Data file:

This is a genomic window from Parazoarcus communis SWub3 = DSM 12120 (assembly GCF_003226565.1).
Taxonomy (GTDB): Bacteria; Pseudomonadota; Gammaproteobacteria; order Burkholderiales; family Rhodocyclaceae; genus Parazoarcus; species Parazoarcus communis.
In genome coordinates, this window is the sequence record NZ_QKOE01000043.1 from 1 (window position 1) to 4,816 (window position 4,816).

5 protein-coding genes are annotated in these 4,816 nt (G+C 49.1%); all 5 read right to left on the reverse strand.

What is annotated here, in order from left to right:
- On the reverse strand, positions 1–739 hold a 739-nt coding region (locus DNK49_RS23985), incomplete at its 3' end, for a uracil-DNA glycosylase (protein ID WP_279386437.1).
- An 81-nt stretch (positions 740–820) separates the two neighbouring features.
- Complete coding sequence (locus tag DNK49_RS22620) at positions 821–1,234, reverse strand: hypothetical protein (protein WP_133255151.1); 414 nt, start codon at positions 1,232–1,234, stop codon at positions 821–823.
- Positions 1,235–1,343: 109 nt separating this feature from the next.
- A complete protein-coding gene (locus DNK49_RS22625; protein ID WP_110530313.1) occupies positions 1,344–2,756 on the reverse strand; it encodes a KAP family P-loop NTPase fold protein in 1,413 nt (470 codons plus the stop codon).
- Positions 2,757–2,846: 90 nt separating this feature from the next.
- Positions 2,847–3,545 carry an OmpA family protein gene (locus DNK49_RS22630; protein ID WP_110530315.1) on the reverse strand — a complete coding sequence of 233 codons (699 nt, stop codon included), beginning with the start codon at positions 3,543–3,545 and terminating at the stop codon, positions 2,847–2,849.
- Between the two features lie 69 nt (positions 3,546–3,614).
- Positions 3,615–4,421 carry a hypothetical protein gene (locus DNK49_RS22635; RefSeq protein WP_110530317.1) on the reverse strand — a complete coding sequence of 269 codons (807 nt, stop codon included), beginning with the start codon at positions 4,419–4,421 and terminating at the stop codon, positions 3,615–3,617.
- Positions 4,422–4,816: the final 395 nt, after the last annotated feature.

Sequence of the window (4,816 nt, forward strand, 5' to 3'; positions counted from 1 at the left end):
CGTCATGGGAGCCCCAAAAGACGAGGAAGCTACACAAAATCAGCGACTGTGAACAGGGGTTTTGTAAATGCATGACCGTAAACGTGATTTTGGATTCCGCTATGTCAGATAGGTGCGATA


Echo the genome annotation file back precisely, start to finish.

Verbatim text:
This is a genomic window from Parazoarcus communis SWub3 = DSM 12120 (assembly GCF_003226565.1).
Taxonomy (GTDB): Bacteria; Pseudomonadota; Gammaproteobacteria; order Burkholderiales; family Rhodocyclaceae; genus Parazoarcus; species Parazoarcus communis.
In genome coordinates, this window is the sequence record NZ_QKOE01000043.1 from 1 (window position 1) to 4,816 (window position 4,816).

5 protein-coding genes are annotated in these 4,816 nt (G+C 49.1%); all 5 read right to left on the reverse strand.

What is annotated here, in order from left to right:
- On the reverse strand, positions 1–739 hold a 739-nt coding region (locus DNK49_RS23985), incomplete at its 3' end, for a uracil-DNA glycosylase (protein ID WP_279386437.1).
- An 81-nt stretch (positions 740–820) separates the two neighbouring features.
- Complete coding sequence (locus tag DNK49_RS22620) at positions 821–1,234, reverse strand: hypothetical protein (protein WP_133255151.1); 414 nt, start codon at positions 1,232–1,234, stop codon at positions 821–823.
- Positions 1,235–1,343: 109 nt separating this feature from the next.
- A complete protein-coding gene (locus DNK49_RS22625; protein ID WP_110530313.1) occupies positions 1,344–2,756 on the reverse strand; it encodes a KAP family P-loop NTPase fold protein in 1,413 nt (470 codons plus the stop codon).
- Positions 2,757–2,846: 90 nt separating this feature from the next.
- Positions 2,847–3,545 carry an OmpA family protein gene (locus DNK49_RS22630; protein ID WP_110530315.1) on the reverse strand — a complete coding sequence of 233 codons (699 nt, stop codon included), beginning with the start codon at positions 3,543–3,545 and terminating at the stop codon, positions 2,847–2,849.
- Between the two features lie 69 nt (positions 3,546–3,614).
- Positions 3,615–4,421 carry a hypothetical protein gene (locus DNK49_RS22635; RefSeq protein WP_110530317.1) on the reverse strand — a complete coding sequence of 269 codons (807 nt, stop codon included), beginning with the start codon at positions 4,419–4,421 and terminating at the stop codon, positions 3,615–3,617.
- Positions 4,422–4,816: the final 395 nt, after the last annotated feature.

Sequence of the window (4,816 nt, forward strand, 5' to 3'; positions counted from 1 at the left end):
CGTCATGGGAGCCCCAAAAGACGAGGAAGCTACACAAAATCAGCGACTGTGAACAGGGGTTTTGTAAATGCATGACCGTAAACGTGATTTTGGATTCCGCTATGTCAGATAGGTGCGATA